Cook County likely to repeal controversial soda tax


Katie Pach/Daily Senior Staffer

The 1700 block of Sherman Avenue. Local businesses have been affected by the Cook County soda tax, which is to be repealed by Dec. 1.

Syd Stone, Copy Chief

The Cook County Board of Commissioners will likely repeal a controversial soda tax now that enough commissioners have signed on to override a veto by Board President Toni Preckwinkle.

The soda tax — which went into effect Aug. 2 — levied an additional one penny per ounce on sugary drinks. It has garnered criticism from local business owners and the beverage industry, which began a “Can the Tax” campaign advocating for a repeal.

Sean Morrison, 17th District commissioner, said in a Friday news release he submitted an amendment to the repeal ordinance that would eliminate Cook County’s sweetened beverage tax effective Dec. 1, the beginning of the county’s fiscal year.

“I would like to thank my colleagues for working together so diligently to come to an agreement on such an important issue,” Morrison said. “It has not been (an) easy task but in the end, we have reached an agreement that will address the concerns of our residents and businesses.”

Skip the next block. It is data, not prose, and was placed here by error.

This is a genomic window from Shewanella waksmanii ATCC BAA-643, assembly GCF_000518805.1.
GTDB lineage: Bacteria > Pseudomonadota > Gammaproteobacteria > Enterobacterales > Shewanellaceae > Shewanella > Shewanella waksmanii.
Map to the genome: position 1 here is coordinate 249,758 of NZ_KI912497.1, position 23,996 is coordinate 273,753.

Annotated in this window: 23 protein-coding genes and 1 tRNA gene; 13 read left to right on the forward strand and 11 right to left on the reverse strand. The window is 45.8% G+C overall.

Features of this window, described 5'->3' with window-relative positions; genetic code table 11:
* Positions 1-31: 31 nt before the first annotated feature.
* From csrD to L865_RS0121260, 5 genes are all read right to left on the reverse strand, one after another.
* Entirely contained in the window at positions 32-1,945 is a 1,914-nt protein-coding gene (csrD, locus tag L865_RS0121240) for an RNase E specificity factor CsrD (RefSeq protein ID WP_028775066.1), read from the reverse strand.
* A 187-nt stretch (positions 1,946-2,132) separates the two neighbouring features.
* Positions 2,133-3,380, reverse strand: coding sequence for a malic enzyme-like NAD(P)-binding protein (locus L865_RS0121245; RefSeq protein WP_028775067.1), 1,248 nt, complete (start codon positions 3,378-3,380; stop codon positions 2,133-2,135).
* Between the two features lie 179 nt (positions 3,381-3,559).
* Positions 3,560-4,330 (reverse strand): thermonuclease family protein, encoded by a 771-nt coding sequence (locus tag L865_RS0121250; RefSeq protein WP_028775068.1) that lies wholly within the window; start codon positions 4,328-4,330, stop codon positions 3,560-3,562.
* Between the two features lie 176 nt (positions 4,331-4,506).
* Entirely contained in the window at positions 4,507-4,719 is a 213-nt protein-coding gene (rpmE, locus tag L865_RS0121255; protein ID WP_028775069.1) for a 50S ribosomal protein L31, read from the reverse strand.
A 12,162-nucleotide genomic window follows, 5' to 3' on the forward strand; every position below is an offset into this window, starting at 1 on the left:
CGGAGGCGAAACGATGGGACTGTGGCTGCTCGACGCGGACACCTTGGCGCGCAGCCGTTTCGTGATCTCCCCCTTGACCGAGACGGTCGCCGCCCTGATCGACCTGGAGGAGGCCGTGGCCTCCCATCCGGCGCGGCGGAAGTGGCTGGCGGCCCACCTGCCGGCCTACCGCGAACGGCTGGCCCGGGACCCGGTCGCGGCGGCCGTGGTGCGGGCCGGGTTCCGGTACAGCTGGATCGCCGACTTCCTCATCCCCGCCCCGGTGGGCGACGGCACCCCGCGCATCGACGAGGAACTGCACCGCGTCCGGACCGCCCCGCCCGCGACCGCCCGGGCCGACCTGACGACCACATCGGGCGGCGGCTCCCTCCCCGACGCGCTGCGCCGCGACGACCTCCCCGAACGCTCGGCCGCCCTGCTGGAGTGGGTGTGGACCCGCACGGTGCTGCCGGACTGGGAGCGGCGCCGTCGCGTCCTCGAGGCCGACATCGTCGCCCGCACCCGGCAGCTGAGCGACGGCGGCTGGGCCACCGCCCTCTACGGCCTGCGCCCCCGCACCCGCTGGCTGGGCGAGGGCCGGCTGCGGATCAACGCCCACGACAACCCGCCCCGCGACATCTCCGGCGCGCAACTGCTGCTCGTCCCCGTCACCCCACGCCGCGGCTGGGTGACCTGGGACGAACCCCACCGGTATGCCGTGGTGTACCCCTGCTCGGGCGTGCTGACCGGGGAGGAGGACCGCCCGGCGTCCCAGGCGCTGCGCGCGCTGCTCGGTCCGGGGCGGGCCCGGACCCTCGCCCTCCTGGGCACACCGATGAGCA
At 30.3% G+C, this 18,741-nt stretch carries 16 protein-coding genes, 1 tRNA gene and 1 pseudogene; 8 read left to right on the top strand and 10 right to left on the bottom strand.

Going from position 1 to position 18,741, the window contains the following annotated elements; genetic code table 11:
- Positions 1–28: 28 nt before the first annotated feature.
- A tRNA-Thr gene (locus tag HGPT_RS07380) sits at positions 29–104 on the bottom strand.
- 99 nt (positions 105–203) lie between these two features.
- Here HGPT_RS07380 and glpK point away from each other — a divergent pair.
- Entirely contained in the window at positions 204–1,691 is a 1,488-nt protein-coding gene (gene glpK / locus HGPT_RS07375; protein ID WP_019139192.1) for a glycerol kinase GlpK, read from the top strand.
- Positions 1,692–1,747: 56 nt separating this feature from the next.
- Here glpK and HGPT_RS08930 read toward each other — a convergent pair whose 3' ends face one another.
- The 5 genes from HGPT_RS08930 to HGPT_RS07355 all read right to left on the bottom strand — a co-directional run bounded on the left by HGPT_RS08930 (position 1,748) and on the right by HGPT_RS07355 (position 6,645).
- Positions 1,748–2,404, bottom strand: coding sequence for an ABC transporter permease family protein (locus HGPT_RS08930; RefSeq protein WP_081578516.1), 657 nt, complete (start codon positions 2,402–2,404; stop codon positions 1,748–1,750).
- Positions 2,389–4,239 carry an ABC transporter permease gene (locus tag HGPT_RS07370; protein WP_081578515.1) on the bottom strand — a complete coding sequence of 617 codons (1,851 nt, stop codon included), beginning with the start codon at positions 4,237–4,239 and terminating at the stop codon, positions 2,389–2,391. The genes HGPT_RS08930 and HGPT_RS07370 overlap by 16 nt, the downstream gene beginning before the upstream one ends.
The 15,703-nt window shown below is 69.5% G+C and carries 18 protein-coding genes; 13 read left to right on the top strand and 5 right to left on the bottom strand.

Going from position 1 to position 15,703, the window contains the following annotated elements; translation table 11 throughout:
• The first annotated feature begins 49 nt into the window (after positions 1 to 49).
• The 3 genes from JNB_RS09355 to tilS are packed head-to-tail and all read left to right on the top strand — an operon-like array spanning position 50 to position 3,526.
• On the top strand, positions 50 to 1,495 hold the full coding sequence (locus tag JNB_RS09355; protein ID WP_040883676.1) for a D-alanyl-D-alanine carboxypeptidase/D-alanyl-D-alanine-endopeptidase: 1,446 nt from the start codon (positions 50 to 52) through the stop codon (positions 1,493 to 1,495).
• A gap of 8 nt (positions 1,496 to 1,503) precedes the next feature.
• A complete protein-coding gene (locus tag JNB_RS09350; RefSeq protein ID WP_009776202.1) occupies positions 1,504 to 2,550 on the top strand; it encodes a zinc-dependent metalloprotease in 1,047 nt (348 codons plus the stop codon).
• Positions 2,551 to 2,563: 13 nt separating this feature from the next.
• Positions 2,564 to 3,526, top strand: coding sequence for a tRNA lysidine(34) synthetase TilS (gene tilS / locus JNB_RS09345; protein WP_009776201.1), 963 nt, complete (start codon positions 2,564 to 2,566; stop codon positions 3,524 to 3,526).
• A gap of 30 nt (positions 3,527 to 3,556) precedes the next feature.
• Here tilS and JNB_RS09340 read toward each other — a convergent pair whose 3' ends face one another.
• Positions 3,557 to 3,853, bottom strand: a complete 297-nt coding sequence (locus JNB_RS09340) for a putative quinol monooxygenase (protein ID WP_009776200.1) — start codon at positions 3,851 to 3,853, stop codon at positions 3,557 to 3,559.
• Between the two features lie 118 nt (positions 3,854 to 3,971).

Preckwinkle supported the tax to avoid cuts to criminal justice and public health in the county, according to the Chicago Tribune.

However, some Evanston business owners like Hecky Powell of Hecky’s Barbecue told The Daily in August that they have unfairly borne the brunt of the tax. He said having to pay the soda tax on top of Evanston’s minimum wage increase has forced him to lay off some employees.

“I’m doing my best not to do that — I gotta raise my prices, I’m trying to hold on to see if people are going to pay this increase,” Powell told The Daily in August. “This is a domino effect. It’s going to affect my suppliers too, and they’re going to have to raise their prices.”

Megan Marshall, a graduate intern for the Office of New Student and Family Programs, said the office purchased lemonade for fewer Wildcat Welcome events this year due to the new tax.

“We had a few events where in the past we had done catering with lemonade and soda, and in one of the events this year we just got rid of both and just had water,” Marshall said. “If we had included lemonade in the event it would have been an additional $160, which was crazy.”

The commission will meet to vote on the matter Tuesday, and 11 votes are required for a veto. Twelve out of 17 commissioners have said they oppose the tax.

Rishika Dugyala and Kristina Karisch contributed reporting.

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